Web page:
On the positive side today vs. the early 1970s, there is some cause for optimism when assessing our immediate future. Little more than a year ago, almost everyone was predicting a Hillary Clinton victory in the 2016 presidential election. Somehow the country was given a reprive and that nightmare did not come to pass. It’s possible that the common sense conservatism that carried the day in 2016 could play a vital role again as new and even more daunting challenges emerge in 2018 and beyond.

One difference that has come to the fore in recent years that remains an unknowable or unmeasurable factor that largely escaped the notice of the cognoscenti in 2016 is the rising tide of people in this country and around the world who are absolutely fed up with the sclerotic political status quo. Helping to accelerate this long overdue sea change in ordinary people’s opinions and attitudes are a wide variety of factors that didn’t exist until recently. These factors include the rise of independent alternative and citizen journalism made possible by new developments like social media whose viral influences can breach previous insurmountable boundaries, and the proliferation of smart handheld devices that have further democratized and accelerated the flow of information. This entire emergent alternative information matrix did a successful end run around the biased pro-Clinton mainstream media and helped to upend the embedded political process and install insurgent candidate Donald Trump in the White House. A question now is, Can this tide of rising awareness defeat the forces of globalism in the ongoing infowar of attrition?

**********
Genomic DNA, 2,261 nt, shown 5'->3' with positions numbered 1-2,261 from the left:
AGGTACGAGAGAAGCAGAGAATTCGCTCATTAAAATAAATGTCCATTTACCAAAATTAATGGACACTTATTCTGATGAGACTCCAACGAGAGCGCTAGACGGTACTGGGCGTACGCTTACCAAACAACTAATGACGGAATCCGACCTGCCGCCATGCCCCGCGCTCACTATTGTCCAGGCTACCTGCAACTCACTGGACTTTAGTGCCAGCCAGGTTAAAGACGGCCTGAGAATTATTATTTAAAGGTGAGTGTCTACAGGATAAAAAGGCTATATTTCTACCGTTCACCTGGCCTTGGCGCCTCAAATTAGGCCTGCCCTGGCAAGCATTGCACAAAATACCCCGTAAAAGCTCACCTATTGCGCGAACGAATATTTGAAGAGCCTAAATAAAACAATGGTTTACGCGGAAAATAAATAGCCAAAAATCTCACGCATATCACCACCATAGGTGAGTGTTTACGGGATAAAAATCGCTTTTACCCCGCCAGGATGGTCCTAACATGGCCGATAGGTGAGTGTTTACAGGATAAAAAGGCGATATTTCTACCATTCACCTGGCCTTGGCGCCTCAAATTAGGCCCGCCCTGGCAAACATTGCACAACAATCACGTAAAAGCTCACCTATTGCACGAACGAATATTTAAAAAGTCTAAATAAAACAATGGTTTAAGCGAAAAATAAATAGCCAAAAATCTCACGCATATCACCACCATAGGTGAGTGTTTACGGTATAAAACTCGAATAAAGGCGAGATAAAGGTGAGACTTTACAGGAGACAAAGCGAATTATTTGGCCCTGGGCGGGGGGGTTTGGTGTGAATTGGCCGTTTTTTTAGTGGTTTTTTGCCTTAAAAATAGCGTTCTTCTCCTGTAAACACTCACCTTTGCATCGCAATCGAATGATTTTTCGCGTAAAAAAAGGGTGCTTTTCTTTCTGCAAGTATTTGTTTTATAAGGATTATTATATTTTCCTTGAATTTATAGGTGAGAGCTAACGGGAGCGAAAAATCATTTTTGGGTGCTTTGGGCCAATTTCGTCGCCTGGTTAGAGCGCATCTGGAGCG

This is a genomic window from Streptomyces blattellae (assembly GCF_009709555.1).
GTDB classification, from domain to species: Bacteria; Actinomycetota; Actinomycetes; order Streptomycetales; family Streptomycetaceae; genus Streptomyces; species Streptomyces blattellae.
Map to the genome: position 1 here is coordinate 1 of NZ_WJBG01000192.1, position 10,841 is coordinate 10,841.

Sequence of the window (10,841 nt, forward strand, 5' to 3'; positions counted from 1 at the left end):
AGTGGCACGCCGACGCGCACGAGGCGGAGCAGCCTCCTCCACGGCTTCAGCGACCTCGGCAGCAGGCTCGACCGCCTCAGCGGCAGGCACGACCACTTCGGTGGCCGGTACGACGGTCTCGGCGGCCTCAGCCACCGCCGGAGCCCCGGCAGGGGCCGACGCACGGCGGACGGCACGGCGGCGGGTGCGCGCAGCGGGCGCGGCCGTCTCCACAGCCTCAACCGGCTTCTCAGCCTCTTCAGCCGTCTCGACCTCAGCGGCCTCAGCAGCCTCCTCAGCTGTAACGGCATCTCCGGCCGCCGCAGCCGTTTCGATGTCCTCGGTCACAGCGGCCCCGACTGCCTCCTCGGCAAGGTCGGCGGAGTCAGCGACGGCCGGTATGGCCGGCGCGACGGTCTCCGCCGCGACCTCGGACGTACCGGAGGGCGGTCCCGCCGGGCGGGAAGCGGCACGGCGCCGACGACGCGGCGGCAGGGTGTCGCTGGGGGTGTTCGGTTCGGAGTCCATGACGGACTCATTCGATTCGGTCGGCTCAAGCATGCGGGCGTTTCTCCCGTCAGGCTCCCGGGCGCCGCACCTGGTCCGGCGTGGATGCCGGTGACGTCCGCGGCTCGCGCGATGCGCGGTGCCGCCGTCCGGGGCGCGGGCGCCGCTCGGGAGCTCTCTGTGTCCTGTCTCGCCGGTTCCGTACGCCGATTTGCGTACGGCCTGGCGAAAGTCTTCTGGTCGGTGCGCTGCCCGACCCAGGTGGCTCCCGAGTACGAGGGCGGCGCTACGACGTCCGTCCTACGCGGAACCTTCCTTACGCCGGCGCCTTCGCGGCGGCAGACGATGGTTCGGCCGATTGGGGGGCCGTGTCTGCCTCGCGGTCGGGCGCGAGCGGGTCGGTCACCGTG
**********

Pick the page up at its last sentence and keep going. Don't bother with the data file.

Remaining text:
Donald J. Trump has managed to succeed repeatedly in the face of predictions of his demise and exceed expectations before – culminating in his surprise electoral victory on November 8, 2016. It will be interesting to see in the new year 2018 and maybe beyond if he can weather the inevitable coming storms.

Peter Barry Chowka is a veteran reporter and analyst of news on national politics, media, and popular culture.  In addition to his writing, Peter has appeared as a guest commentator on NBC, PBS, the CBC and, on January 4, 2018, the BBC.  For announcements and links to a wide selection of Peter’s published work, follow him on Twitter at @pchowka.


Peter is an author, journalist, media analyst and commentator on a wide range of issues including national politics, health care, media and popular culture. He has over four decades of experience reporting for a variety of publications and media. During the past year, Peter has written over 125 articles for American Thinker and his work has also appeared in several other major publications.